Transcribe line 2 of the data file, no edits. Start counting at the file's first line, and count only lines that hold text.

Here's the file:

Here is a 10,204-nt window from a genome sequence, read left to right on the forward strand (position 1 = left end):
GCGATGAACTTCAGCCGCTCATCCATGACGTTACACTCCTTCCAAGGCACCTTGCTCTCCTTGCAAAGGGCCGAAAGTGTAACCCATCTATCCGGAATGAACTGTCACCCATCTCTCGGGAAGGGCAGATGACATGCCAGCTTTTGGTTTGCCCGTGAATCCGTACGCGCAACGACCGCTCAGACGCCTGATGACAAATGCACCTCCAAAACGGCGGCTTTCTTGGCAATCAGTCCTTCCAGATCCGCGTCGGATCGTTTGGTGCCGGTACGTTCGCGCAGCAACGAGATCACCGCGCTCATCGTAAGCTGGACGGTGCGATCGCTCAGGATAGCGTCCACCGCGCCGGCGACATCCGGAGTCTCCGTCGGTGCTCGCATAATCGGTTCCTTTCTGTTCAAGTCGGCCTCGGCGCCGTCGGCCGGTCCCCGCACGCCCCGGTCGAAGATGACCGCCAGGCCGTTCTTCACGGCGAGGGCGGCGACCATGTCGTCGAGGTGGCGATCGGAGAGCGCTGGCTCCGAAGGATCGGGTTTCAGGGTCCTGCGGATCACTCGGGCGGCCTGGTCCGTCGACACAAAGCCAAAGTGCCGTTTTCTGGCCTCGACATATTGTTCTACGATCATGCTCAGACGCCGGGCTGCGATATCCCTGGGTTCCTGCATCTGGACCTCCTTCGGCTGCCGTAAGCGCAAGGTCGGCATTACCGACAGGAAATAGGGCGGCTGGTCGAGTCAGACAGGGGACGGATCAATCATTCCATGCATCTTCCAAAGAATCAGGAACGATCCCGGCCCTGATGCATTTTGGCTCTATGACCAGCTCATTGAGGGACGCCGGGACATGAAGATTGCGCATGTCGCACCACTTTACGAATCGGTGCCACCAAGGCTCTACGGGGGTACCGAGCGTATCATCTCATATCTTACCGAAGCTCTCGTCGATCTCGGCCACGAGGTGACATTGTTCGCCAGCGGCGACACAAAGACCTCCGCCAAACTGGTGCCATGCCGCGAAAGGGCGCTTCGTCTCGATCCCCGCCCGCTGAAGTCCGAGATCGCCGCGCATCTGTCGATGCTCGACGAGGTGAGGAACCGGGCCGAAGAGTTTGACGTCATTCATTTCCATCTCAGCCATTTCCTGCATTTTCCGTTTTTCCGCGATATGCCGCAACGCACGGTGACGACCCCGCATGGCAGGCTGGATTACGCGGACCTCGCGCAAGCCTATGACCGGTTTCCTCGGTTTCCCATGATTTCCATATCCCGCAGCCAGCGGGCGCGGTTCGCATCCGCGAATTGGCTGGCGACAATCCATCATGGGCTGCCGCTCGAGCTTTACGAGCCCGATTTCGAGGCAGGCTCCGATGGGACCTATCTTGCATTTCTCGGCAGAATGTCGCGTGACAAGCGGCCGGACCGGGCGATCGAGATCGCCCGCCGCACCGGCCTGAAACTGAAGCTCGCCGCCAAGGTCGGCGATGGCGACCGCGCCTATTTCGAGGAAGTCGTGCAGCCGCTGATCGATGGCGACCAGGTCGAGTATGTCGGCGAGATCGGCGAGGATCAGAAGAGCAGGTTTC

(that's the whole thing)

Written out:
GCGATGAACTTCAGCCGCTCATCCATGACGTTACACTCCTTCCAAGGCACCTTGCTCTCCTTGCAAAGGGCCGAAAGTGTAACCCATCTATCCGGAATGAACTGTCACCCATCTCTCGGGAAGGGCAGATGACATGCCAGCTTTTGGTTTGCCCGTGAATCCGTACGCGCAACGACCGCTCAGACGCCTGATGACAAATGCACCTCCAAAACGGCGGCTTTCTTGGCAATCAGTCCTTCCAGATCCGCGTCGGATCGTTTGGTGCCGGTACGTTCGCGCAGCAACGAGATCACCGCGCTCATCGTAAGCTGGACGGTGCGATCGCTCAGGATAGCGTCCACCGCGCCGGCGACATCCGGAGTCTCCGTCGGTGCTCGCATAATCGGTTCCTTTCTGTTCAAGTCGGCCTCGGCGCCGTCGGCCGGTCCCCGCACGCCCCGGTCGAAGATGACCGCCAGGCCGTTCTTCACGGCGAGGGCGGCGACCATGTCGTCGAGGTGGCGATCGGAGAGCGCTGGCTCCGAAGGATCGGGTTTCAGGGTCCTGCGGATCACTCGGGCGGCCTGGTCCGTCGACACAAAGCCAAAGTGCCGTTTTCTGGCCTCGACATATTGTTCTACGATCATGCTCAGACGCCGGGCTGCGATATCCCTGGGTTCCTGCATCTGGACCTCCTTCGGCTGCCGTAAGCGCAAGGTCGGCATTACCGACAGGAAATAGGGCGGCTGGTCGAGTCAGACAGGGGACGGATCAATCATTCCATGCATCTTCCAAAGAATCAGGAACGATCCCGGCCCTGATGCATTTTGGCTCTATGACCAGCTCATTGAGGGACGCCGGGACATGAAGATTGCGCATGTCGCACCACTTTACGAATCGGTGCCACCAAGGCTCTACGGGGGTACCGAGCGTATCATCTCATATCTTACCGAAGCTCTCGTCGATCTCGGCCACGAGGTGACATTGTTCGCCAGCGGCGACACAAAGACCTCCGCCAAACTGGTGCCATGCCGCGAAAGGGCGCTTCGTCTCGATCCCCGCCCGCTGAAGTCCGAGATCGCCGCGCATCTGTCGATGCTCGACGAGGTGAGGAACCGGGCCGAAGAGTTTGACGTCATTCATTTCCATCTCAGCCATTTCCTGCATTTTCCGTTTTTCCGCGATATGCCGCAACGCACGGTGACGACCCCGCATGGCAGGCTGGATTACGCGGACCTCGCGCAAGCCTATGACCGGTTTCCTCGGTTTCCCATGATTTCCATATCCCGCAGCCAGCGGGCGCGGTTCGCATCCGCGAATTGGCTGGCGACAATCCATCATGGGCTGCCGCTCGAGCTTTACGAGCCCGATTTCGAGGCAGGCTCCGATGGGACCTATCTTGCATTTCTCGGCAGAATGTCGCGTGACAAGCGGCCGGACCGGGCGATCGAGATCGCCCGCCGCACCGGCCTGAAACTGAAGCTCGCCGCCAAGGTCGGCGATGGCGACCGCGCCTATTTCGAGGAAGTCGTGCAGCCGCTGATCGATGGCGACCAGGTCGAGTATGTCGGCGAGATCGGCGAGGATCAGAAGAGCAGGTTTC